Dragonlance Being Developed for 5e?
Updated: Jan 26
It was announced today that authors Tracy Hickman and Margaret Weis were writing a new series of Classic Dragonlance books for Wizards of the Coast.
Great news; but what makes them classic? And why, all of a sudden, does it need a differentiator?
Which made us wonder, why are they adding the "Classic" in front?
<rampant speculation alert>
At D&D Celebration in 2020, Ray Winninger teased that over the next two years, at least three classic D&D settings are in the release pipeline. During Inside the D&D Studio, the final panel of D&D Celebration, Winninger gave us this:
"We're gonna try to stretch the boundaries of D&D by putting more settings out there, more places where
you can set your own adventures...there are three of the old settings that we're working on right now, that you'll be seeing in the next year or two, including some the fans have been asking for for a very long time."
Winninger didn't give any more insight into which three settings were coming but Dark Sun, Spelljammer, Greyhawk, Planescape, and Dragonlance are all possibilities.
You'll see where this is going, clearly. I think it's fair to expect Dragonlance to be one of these three.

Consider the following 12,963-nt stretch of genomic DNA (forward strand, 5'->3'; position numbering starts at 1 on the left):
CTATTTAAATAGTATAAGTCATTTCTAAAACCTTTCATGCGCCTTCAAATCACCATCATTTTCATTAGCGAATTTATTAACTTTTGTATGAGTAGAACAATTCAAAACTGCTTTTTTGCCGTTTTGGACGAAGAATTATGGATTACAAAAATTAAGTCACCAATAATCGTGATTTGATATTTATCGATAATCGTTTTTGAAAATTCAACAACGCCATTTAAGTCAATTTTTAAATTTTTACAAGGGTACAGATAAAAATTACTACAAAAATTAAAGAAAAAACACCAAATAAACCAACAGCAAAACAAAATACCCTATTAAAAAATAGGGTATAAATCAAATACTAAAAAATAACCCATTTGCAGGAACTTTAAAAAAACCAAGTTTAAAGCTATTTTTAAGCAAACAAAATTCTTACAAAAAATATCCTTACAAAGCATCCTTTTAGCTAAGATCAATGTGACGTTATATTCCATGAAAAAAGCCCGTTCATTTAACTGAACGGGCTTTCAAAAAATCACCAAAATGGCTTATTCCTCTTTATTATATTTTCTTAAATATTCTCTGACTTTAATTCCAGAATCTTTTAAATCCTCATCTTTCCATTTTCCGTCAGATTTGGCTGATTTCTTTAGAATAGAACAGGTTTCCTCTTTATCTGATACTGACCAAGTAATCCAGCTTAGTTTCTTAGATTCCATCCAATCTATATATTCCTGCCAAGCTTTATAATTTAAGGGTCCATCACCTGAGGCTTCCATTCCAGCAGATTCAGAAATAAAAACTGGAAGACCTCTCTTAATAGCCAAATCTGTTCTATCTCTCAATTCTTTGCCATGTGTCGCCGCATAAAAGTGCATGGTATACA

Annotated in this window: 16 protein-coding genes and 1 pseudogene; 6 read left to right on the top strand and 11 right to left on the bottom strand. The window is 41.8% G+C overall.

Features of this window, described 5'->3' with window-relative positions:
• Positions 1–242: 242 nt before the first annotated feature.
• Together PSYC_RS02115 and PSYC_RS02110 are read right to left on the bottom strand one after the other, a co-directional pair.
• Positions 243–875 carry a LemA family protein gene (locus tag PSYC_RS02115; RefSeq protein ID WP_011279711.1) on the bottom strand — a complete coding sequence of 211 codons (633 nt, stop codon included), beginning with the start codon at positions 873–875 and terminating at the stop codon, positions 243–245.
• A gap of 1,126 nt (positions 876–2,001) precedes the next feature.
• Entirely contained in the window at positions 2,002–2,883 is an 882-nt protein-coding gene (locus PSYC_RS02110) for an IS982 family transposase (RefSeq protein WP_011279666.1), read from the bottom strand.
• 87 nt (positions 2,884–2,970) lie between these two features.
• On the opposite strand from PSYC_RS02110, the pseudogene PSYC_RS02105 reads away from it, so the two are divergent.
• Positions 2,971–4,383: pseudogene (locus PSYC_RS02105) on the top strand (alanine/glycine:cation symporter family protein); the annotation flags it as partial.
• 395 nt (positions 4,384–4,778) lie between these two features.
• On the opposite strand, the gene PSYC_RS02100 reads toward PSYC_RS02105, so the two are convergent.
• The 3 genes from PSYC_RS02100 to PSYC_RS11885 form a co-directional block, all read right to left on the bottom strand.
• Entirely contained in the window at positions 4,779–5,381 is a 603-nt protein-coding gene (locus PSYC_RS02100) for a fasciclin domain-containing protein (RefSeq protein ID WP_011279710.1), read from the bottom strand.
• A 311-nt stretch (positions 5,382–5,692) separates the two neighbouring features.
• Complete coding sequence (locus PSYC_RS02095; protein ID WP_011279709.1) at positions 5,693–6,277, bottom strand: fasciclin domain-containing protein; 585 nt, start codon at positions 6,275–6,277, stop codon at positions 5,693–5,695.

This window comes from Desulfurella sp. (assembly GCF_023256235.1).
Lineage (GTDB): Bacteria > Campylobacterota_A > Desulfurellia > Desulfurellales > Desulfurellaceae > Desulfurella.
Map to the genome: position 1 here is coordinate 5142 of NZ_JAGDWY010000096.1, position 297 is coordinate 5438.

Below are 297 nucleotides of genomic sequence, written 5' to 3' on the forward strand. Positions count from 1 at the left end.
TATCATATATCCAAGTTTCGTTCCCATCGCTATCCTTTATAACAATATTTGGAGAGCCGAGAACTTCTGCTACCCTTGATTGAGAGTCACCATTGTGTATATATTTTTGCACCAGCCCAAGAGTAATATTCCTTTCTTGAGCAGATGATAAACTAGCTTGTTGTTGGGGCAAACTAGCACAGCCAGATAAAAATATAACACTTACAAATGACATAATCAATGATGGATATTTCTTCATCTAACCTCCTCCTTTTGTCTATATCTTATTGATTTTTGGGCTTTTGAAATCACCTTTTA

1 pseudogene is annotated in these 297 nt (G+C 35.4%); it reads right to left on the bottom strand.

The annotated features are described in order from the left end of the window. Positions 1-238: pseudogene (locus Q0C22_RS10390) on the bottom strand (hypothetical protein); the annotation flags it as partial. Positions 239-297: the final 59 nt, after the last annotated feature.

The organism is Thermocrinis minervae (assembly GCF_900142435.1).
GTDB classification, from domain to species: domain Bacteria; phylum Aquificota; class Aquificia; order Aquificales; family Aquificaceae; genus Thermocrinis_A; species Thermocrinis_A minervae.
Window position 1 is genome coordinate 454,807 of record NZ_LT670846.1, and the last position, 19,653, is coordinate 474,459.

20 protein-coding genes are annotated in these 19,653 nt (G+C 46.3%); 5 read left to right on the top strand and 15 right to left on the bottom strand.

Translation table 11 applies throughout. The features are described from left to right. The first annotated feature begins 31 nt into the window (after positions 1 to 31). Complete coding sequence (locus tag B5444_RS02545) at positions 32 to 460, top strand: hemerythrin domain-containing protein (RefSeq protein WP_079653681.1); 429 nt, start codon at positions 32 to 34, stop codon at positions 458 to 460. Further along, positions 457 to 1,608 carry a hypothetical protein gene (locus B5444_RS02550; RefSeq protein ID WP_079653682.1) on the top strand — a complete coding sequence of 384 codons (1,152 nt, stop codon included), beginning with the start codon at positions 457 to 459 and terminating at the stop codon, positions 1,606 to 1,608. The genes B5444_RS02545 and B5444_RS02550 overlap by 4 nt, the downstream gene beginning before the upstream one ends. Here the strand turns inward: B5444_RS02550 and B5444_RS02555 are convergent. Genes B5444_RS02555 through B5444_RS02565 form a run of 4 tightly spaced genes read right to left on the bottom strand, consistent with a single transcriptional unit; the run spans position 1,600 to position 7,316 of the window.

Here are some of the reasons:
When I attended the media conference for Icewind Dale: Rime of the Frostmaiden, I asked Chris Perkins why he chose to set the storyline in Icewind Dale. His reply? He was asked to.
And that makes sense: D&D Dark Alliance, the video game in development by Tuque Games, follows R.A. Salvatore's trilogy The Crystal Shard and features characters from it (yes, including Drizzt.) Synergy. It's a business buzz word, and boy Hasbro (Wizards' parent company IS quite the business.) In fact, at the same press briefing, there was talk about how Rime and DA, were integrated; basically, in Rime you may go under a mountain, and in DA, you may go over it.
Then we have the "Classic" addition to the title of the new Dragonlance novels. What do you have to differentiate them from? And let's talk about a relaunched Dragonlance series right now. Since Wizards is big on brand synergy, and these books have been in the planning stages for a few years now, it would certainly make business sense to align multiple product lines together, which makes a campaign setting all the more likely.
Are these reasons flimsy? Sure, maybe. But speculation is the best part about this job. And if my rampant speculation is right, we might just see a lot more of Dragonlance in the near future.
Dragonlance logo from Deviantart